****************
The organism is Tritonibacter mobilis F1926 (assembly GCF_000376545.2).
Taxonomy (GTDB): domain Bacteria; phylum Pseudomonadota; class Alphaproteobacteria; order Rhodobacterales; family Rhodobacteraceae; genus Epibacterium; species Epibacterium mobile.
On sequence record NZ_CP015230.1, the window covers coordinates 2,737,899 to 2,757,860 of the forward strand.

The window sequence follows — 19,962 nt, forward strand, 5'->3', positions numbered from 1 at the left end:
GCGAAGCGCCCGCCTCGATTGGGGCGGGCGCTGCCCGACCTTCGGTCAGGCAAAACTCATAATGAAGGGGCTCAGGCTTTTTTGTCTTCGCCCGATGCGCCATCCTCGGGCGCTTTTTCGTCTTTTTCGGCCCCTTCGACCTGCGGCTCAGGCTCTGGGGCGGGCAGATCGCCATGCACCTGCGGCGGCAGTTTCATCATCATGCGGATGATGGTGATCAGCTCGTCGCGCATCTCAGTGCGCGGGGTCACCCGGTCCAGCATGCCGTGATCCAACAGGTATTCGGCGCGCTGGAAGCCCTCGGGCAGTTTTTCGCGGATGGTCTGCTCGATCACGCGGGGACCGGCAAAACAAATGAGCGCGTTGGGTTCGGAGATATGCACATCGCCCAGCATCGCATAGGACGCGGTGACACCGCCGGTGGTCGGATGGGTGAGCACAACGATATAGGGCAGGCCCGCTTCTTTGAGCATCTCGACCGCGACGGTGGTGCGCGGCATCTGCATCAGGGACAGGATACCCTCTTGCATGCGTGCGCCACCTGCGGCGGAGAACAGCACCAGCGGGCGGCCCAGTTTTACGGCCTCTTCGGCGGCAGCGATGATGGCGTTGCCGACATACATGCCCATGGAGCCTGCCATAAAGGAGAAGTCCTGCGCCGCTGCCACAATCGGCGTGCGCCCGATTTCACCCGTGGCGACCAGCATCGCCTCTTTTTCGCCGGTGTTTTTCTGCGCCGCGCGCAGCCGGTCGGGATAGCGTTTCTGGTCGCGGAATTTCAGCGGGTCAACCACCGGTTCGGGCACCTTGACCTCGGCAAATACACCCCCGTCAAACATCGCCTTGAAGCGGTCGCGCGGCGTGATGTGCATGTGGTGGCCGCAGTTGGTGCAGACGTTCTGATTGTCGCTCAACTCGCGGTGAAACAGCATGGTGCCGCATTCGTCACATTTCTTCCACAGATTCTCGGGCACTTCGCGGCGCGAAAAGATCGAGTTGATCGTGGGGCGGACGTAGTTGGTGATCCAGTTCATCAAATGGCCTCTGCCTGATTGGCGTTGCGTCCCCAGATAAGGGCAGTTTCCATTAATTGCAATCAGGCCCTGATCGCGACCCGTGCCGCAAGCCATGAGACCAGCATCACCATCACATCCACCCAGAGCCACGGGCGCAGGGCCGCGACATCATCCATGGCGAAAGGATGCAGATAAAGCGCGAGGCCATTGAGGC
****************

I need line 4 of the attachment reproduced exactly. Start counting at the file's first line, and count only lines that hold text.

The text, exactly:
The window sequence follows — 19,962 nt, forward strand, 5'->3', positions numbered from 1 at the left end: